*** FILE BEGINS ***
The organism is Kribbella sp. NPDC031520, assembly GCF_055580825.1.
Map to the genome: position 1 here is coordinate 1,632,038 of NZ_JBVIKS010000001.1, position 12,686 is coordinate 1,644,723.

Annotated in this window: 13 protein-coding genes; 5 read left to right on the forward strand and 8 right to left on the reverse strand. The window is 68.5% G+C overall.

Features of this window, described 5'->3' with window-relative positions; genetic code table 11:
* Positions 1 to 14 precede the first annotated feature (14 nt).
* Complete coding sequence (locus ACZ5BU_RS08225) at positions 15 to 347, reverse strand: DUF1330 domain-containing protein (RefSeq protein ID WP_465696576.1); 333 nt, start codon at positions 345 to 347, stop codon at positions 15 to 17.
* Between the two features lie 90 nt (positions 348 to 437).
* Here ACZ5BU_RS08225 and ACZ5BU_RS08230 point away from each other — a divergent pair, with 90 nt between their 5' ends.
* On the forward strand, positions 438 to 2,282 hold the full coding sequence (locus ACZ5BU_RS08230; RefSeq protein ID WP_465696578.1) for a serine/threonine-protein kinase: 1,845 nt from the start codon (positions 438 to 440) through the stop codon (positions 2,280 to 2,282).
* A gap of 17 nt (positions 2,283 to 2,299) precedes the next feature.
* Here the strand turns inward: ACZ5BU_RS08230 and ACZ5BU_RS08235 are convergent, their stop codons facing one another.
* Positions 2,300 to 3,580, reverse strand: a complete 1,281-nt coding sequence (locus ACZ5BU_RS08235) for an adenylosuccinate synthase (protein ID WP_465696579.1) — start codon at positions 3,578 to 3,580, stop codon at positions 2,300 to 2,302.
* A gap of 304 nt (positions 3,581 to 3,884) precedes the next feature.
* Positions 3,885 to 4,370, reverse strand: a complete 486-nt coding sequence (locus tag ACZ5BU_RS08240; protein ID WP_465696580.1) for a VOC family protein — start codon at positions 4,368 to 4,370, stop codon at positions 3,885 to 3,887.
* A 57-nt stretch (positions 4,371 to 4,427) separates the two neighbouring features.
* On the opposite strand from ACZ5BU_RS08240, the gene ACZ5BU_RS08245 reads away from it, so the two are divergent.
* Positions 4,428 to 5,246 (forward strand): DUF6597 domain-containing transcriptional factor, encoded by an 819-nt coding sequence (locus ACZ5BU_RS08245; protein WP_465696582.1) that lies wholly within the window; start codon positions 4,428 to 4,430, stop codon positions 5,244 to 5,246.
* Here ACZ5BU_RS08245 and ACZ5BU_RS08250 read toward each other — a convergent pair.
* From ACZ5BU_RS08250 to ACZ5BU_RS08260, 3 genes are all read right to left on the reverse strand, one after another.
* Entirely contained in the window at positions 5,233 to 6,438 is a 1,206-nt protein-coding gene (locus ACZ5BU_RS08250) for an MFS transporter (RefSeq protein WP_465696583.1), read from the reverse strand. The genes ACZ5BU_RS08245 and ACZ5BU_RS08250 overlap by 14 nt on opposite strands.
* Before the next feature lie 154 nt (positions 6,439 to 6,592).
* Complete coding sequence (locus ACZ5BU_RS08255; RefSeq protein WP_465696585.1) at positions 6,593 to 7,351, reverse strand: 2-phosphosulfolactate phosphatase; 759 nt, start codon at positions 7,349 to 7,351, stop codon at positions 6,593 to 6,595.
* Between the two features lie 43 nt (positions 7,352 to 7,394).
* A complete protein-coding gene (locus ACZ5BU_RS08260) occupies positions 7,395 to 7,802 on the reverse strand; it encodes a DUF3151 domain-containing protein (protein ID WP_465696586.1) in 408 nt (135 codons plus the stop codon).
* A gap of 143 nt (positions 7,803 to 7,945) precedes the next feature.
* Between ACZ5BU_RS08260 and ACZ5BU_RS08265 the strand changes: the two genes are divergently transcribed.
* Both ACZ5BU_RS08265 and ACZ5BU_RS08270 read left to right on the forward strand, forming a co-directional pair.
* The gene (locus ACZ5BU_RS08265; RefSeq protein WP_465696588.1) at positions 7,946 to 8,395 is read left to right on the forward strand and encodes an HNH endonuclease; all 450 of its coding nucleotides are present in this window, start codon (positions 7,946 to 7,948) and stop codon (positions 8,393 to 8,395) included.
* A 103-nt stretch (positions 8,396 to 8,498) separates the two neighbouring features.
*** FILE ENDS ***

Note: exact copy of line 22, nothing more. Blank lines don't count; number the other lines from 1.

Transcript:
* Complete coding sequence (locus ACZ5BU_RS08255; RefSeq protein WP_465696585.1) at positions 6,593 to 7,351, reverse strand: 2-phosphosulfolactate phosphatase; 759 nt, start codon at positions 7,349 to 7,351, stop codon at positions 6,593 to 6,595.